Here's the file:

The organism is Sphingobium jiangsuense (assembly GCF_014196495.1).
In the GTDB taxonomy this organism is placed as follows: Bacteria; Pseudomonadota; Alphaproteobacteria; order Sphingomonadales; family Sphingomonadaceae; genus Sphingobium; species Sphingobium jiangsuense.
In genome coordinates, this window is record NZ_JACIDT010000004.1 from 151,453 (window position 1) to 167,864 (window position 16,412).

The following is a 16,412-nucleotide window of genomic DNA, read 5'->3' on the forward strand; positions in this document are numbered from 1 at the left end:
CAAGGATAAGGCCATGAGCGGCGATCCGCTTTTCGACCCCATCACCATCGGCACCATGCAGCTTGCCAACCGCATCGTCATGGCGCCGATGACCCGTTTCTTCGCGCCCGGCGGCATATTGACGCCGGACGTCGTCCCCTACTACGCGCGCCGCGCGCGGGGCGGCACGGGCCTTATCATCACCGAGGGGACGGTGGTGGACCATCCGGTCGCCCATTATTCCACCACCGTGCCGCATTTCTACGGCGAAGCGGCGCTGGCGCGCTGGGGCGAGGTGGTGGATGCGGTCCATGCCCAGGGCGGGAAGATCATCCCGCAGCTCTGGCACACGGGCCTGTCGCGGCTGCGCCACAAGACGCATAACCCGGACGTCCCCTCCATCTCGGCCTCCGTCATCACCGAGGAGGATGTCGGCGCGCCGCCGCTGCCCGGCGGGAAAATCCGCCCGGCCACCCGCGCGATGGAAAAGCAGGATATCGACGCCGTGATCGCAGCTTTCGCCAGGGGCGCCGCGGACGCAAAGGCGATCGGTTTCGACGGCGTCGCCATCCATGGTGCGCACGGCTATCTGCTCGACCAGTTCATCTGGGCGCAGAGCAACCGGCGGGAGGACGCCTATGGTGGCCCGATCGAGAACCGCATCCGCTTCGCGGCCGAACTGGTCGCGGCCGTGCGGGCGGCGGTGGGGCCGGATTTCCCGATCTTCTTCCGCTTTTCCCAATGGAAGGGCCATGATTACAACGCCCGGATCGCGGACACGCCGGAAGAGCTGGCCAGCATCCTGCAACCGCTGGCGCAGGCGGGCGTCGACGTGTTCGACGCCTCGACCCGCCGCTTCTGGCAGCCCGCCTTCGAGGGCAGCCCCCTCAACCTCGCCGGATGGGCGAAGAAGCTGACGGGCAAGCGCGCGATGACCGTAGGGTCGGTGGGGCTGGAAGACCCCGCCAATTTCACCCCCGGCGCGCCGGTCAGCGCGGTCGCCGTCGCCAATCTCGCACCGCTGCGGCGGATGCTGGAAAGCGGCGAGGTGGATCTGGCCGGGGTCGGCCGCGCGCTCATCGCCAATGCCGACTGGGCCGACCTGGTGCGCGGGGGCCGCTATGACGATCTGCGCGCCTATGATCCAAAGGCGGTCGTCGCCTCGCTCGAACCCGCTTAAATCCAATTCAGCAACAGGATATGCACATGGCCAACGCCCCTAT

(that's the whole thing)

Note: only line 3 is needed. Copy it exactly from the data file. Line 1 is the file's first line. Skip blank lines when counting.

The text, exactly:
In genome coordinates, this window is record NZ_JACIDT010000004.1 from 151,453 (window position 1) to 167,864 (window position 16,412).